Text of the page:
Polyvinyl chloride as early as 1835 for the United States v. Le Nio found that the use of sunlight exposure to vinyl chloride produced a white solid, that is, polyvinyl chloride.
PVC was found two times in 19th century, one for Henri Victor Regnault in 1835, and another for Eugen Baumann in 1872. In two of times, the polymer appears as a white solid in a beaker of vinyl chloride placed under sunlight. At the beginning of 20th century, Russian chemist Ivan Ostromislensky and chemist Fritz Klatte of the German Griesheim-elektron company tried to use PVC for commercial use, but it was difficult to process the hard, sometimes brittle polymers.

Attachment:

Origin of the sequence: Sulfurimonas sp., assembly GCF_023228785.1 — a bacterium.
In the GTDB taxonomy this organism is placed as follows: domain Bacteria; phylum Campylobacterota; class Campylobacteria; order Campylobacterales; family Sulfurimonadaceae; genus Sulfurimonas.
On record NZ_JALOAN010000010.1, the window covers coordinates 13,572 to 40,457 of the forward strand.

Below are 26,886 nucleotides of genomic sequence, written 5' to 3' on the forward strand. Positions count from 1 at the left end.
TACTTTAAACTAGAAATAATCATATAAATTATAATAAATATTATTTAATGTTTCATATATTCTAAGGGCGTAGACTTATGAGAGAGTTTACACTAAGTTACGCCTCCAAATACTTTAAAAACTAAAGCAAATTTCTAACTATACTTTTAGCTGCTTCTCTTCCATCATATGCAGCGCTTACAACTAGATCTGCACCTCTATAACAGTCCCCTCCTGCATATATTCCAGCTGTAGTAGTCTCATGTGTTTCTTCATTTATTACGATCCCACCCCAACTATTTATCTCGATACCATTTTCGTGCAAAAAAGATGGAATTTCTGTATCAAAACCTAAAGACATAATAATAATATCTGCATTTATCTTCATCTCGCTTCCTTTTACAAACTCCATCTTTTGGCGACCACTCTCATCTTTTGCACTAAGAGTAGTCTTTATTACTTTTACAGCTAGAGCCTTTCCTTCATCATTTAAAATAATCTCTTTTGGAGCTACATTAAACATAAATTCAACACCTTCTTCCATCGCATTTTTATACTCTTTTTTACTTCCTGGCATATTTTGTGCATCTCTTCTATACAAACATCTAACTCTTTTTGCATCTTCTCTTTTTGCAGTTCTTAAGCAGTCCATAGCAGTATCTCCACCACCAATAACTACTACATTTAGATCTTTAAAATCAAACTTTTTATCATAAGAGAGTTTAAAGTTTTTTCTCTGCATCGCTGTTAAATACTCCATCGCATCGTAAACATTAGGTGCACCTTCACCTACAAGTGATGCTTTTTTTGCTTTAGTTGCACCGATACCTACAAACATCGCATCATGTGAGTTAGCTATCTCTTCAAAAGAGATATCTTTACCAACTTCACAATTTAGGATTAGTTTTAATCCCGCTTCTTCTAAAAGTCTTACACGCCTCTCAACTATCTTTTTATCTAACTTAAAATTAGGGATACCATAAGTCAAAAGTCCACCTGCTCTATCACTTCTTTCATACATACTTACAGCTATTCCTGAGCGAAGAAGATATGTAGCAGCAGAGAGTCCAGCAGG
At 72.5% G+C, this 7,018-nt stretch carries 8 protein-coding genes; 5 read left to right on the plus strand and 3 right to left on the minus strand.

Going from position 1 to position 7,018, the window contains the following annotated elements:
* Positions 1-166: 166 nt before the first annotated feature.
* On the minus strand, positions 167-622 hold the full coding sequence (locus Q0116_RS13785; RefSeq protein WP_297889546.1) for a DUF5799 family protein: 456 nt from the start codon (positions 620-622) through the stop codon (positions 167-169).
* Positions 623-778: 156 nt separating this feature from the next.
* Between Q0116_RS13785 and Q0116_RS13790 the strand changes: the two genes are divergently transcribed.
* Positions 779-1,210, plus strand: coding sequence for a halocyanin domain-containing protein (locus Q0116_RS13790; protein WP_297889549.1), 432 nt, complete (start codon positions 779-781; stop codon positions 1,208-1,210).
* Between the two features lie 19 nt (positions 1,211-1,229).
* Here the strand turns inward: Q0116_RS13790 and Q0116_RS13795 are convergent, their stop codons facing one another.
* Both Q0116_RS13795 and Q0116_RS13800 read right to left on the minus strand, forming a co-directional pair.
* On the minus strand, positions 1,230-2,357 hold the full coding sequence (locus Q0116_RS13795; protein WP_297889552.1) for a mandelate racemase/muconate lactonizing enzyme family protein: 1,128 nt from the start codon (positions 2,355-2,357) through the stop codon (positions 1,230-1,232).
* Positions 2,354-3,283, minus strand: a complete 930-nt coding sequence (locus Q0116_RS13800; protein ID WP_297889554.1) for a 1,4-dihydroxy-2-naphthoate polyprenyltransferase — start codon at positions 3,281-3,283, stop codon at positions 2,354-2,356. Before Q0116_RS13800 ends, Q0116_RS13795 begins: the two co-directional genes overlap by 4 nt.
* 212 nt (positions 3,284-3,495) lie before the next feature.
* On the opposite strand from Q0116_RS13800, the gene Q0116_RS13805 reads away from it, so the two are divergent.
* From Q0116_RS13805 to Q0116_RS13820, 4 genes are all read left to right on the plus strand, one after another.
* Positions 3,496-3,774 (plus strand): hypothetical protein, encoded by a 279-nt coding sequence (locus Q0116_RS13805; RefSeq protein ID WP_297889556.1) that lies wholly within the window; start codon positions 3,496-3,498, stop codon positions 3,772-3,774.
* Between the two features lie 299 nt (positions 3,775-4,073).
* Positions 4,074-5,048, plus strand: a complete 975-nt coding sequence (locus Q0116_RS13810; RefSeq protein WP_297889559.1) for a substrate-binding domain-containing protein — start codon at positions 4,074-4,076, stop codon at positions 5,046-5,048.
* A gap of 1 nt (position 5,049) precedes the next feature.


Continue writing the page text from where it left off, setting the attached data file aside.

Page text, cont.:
In the 1912, the Germans Fritz Klatte synthesized PVC and applied for a patent in Germany, but failed to develop a suitable product before the patent expired.
1926, the United States B.f. The Goodrich Company's Waldo Semon synthesized the PVC and applied for a patent in the United States. Waldo Semon and B.f. In 1926, Goodrich company developed a method for plasticizing PVC by adding a variety of additives, making it more flexible and easy to process and quickly getting a wide range of commercial applications.